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BLOG: Should you upgrade to the iPhone 5?

Lex Friedman | Sept. 14, 2012
When Apple introduced the iPhone 5 on Wednesday—with its taller screen, faster networking, and new Lightning port—iPhone owners everywhere faced a common question: Is it worth an upgrade?

When Apple introduced the iPhone 5 on Wednesday with its taller screen, faster networking, and new Lightning port iPhone owners everywhere faced a common question: Is it worth an upgrade?

As with so much in life, the answer is a definite maybe.

Apple will start accepting iPhone 5 pre-orders on September 14. Before the virtual lines start queuing up across the Internet, youll need to decide whether youll be one of the eager early adopters out to get Apples latest smartphone.

To determine whether an upgrade to the iPhone 5 makes sense for you, you need to consider a few factors: cost, what you have now, and what youd really get out of the upgrade.

An Eligible Receiver

For some lucky readers, perhaps money is no object. You can stop reading, get ready to pre-order an iPhone 5 at any cost, and then start the hunt for a solid gold case to put it in. For the rest of us, however, cost is a key concern.

You can check your upgrade eligibility directly from Apples website: Choose your carrier, enter in a few details, and find out how much itll cost you to upgrade to the iPhone 5.

Reports from Macworld staffers and others around the Web suggest that AT&T at least is being stingier this time around than it has in the past with its upgrade pricing. If you bought an iPhone 4S at the time of its release last year, AT&T may demand $649 from you if youd like to upgrade immediately.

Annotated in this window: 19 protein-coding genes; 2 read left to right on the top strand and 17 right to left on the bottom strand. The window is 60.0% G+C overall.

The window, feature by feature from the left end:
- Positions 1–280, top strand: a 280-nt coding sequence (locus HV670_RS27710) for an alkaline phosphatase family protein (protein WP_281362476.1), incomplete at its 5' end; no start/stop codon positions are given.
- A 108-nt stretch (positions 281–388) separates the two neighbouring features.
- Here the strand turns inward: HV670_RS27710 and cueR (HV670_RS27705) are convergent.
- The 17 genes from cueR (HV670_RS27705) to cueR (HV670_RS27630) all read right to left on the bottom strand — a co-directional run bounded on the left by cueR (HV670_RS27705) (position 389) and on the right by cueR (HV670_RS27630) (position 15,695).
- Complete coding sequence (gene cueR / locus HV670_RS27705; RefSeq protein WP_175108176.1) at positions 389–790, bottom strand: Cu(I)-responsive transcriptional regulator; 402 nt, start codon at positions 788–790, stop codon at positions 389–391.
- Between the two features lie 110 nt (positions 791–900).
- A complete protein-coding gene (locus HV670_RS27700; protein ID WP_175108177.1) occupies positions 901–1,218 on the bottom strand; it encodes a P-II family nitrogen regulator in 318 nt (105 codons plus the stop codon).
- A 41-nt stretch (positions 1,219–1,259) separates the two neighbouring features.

(Remember, a 16GB iPhone 5 would cost a new customer just $199 with a new, two-year contract. Carriers charge more for early upgrades, because you havent finished paying for the subsidized phone over the course of your full contract.)

If your upgrade pricing is more competitiveall the way down at the $199 entry-level price, or within $100 thereof, that affordability might make your upgrade decision easier. But whether it makes sense to plunk down several hundred dollars to replace the perfectly functional iPhone in your pocket should also be influenced by what model iPhone that is.

Out With The Very Old, In With the New

If youre still using an iPhone 3GS, iPhone 3G, or the original iPhone, good heavens, yes: Its time for an upgrade. The upgrade from your older iPhone to the iPhone 5 will feel a good deal like when you upgraded from whatever random cellphone you were using to the iPhone in the first place.

Apples upgrades to the iPhone in the years since the iPhone 3GS are legion: You get the Retina display, with crisper text and sharper visuals everywhere; significantly faster wireless and cellular data connections; a substantially improved cameranot to mention a front-facing one; and a dramatically speedier device over all. The iPhone 5s speed gains will feel even more impressive to folks whove grown accustomed to the relatively pokey performance of Apples older iPhones.

 

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